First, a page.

Ed. note: This is cross-posted on the U.S. Department of Labor's blog. See the original post here.
I’ve been involved in civil rights work for a long time, and I’ve seen a lot of victories and setbacks. But in recent years, the speed of our progress on equality for lesbian, gay, bisexual and transgender Americans has been nothing short of astonishing. The Labor Department has played an important role in that progress, and I’m proud to continue it today.
Today, we are issuing a rule to implement Executive Order 13672, which was signed by President Obama in July, to ensure that federal contractors and subcontractors do not discriminate against employees or applicants based on their sexual orientation or gender identity. As the president put it: “Americans ought to be judged by one thing only in their workplaces: their ability to get their jobs done.”
The federal government should be a model employer, leading and not lagging on these issues. Today’s announcement confirms that the federal contracting system will no longer subsidize exclusion and discrimination.
Many businesses, large and small, already offer workplace protections to LGBT employees, as do 18 states and the District of Columbia. But far too many people can legally lose their job simply because of their sexual orientation or their gender identity. Thanks to the president’s leadership, that will no longer happen in companies that contract with the federal government.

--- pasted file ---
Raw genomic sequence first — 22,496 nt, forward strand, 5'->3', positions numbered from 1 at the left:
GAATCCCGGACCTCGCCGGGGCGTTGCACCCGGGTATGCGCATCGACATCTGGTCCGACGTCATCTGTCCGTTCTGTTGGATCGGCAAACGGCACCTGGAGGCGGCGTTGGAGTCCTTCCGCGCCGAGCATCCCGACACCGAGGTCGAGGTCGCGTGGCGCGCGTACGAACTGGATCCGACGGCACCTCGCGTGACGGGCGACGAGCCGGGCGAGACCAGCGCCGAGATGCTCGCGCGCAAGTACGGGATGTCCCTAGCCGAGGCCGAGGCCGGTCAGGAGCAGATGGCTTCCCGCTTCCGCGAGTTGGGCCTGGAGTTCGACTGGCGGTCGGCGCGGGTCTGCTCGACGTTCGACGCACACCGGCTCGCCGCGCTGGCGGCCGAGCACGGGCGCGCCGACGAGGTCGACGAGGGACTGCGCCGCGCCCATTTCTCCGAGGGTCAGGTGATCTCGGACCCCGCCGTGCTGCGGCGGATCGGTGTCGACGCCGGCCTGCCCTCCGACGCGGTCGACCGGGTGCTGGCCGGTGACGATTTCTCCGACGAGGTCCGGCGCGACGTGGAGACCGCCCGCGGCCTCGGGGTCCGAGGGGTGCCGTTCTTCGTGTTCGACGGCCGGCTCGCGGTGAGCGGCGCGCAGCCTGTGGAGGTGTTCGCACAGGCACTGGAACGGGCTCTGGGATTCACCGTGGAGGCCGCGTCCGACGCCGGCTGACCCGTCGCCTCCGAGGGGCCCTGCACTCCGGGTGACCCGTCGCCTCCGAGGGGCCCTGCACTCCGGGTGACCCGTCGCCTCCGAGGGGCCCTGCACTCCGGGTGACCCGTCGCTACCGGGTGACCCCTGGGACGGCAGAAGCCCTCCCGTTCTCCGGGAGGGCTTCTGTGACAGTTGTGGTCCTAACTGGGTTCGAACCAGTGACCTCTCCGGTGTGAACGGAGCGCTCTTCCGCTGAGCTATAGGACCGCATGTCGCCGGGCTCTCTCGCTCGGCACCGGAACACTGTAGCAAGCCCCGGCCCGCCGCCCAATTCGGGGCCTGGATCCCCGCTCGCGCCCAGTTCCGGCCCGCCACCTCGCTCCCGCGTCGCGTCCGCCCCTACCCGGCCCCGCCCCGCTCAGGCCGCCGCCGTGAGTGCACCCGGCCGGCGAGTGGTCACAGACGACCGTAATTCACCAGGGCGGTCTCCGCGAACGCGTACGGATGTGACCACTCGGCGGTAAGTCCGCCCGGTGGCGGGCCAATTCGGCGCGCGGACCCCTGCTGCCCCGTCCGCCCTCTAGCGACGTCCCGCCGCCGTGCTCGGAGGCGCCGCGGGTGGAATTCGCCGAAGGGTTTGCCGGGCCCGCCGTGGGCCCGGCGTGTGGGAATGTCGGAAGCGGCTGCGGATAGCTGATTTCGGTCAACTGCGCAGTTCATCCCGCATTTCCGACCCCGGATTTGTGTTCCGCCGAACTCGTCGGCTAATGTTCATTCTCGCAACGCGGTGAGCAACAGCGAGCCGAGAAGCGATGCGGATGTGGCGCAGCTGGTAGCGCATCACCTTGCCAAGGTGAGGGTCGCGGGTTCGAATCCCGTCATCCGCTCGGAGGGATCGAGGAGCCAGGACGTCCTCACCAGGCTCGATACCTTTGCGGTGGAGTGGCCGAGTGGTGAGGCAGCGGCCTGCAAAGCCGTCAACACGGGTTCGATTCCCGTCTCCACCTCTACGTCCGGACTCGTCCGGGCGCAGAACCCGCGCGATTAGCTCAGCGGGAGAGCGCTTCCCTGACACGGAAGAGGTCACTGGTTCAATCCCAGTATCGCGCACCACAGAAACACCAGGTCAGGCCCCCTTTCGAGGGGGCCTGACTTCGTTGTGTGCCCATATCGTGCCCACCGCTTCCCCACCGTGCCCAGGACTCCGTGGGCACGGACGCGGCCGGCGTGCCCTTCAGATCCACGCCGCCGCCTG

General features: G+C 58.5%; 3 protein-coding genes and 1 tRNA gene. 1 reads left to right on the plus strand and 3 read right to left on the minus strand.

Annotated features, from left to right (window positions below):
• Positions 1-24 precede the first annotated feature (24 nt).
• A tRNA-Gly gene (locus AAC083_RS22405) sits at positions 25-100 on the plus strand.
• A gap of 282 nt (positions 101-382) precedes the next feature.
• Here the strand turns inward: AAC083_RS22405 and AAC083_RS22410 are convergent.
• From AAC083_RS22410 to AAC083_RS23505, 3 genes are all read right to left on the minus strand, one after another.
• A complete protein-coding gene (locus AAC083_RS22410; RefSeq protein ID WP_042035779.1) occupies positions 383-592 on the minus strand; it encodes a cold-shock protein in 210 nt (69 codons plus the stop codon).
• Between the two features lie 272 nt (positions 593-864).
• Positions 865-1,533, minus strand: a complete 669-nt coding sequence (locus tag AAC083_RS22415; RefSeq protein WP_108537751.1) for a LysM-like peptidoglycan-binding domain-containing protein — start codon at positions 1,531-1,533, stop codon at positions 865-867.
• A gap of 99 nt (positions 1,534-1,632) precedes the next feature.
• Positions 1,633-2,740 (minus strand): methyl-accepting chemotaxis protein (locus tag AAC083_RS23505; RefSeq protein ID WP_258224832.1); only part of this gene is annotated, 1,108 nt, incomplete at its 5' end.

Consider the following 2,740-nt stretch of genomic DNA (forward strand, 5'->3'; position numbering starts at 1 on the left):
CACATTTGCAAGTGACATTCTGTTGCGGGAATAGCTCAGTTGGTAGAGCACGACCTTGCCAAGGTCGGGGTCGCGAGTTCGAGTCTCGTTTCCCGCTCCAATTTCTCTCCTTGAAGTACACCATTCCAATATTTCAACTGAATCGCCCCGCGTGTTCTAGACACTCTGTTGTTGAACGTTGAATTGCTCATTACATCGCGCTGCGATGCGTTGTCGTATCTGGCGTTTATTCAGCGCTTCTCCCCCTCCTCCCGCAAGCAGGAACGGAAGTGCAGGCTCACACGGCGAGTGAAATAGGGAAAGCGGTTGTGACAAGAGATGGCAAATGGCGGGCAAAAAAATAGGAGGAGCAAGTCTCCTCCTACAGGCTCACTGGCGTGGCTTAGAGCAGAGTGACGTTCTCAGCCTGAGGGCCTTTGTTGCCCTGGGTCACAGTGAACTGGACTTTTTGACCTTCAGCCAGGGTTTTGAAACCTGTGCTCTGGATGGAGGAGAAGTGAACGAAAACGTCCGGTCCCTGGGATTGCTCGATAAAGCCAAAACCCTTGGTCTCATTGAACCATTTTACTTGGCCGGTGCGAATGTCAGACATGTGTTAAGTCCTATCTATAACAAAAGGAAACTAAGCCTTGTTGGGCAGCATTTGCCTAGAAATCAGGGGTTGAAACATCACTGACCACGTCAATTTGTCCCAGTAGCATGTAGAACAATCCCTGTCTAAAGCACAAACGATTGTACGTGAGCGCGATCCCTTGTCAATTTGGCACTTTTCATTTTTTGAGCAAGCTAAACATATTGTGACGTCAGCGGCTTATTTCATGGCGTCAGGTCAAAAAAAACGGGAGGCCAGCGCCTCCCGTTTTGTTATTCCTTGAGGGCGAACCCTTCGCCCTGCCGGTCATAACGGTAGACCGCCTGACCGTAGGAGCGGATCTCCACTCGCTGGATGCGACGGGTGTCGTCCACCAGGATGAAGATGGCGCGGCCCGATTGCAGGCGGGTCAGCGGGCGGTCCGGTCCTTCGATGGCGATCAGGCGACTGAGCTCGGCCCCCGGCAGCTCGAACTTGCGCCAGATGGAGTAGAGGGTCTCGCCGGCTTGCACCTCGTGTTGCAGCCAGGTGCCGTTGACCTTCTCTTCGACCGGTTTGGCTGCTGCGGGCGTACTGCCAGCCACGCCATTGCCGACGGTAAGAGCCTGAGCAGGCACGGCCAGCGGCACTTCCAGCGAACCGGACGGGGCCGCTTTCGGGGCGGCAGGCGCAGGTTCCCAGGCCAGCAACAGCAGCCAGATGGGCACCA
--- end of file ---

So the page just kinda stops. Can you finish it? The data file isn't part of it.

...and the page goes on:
This is about fairness and opportunity in the American workplace. If we truly believe that we’re all created equal, then we must treat all of America’s workers equally under the law. And we must do our part to ensure that everybody who works hard has the same opportunity to pursue and realize their dreams.
This isn’t just the right thing to do; it’s the profitable thing to do. Ensuring fairness is the best way to attract good workers, to increase productivity and to make sure that we never leave talent on the table. America simply cannot afford that. Moreover, none of us can perform our best when we fear for our livelihood and economic security. A workplace culture based on tolerance and acceptance allows us to bring our whole selves to work.
Over the past century, American presidents have barred discrimination based on race, color, religion, sex and national origin. Today’s announcement is the next step in America’s continued march of progress and expanded opportunity by securing critical workplace rights for our LGBT friends, neighbors and colleagues – more evidence that the long arc of the moral universe continues to bend toward justice.
Follow Secretary Perez on Twitter at @LaborSec.